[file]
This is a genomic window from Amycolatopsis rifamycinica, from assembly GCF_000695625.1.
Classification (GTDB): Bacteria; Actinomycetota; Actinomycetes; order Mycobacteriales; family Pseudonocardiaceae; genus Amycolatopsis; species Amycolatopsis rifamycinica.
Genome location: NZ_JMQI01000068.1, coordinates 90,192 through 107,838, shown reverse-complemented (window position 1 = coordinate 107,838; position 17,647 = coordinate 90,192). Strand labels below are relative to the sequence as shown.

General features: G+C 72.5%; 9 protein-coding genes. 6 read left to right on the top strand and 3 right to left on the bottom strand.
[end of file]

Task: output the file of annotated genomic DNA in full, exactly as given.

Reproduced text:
This is a genomic window from Amycolatopsis rifamycinica, from assembly GCF_000695625.1.
Classification (GTDB): Bacteria; Actinomycetota; Actinomycetes; order Mycobacteriales; family Pseudonocardiaceae; genus Amycolatopsis; species Amycolatopsis rifamycinica.
Genome location: NZ_JMQI01000068.1, coordinates 90,192 through 107,838, shown reverse-complemented (window position 1 = coordinate 107,838; position 17,647 = coordinate 90,192). Strand labels below are relative to the sequence as shown.

General features: G+C 72.5%; 9 protein-coding genes. 6 read left to right on the top strand and 3 right to left on the bottom strand.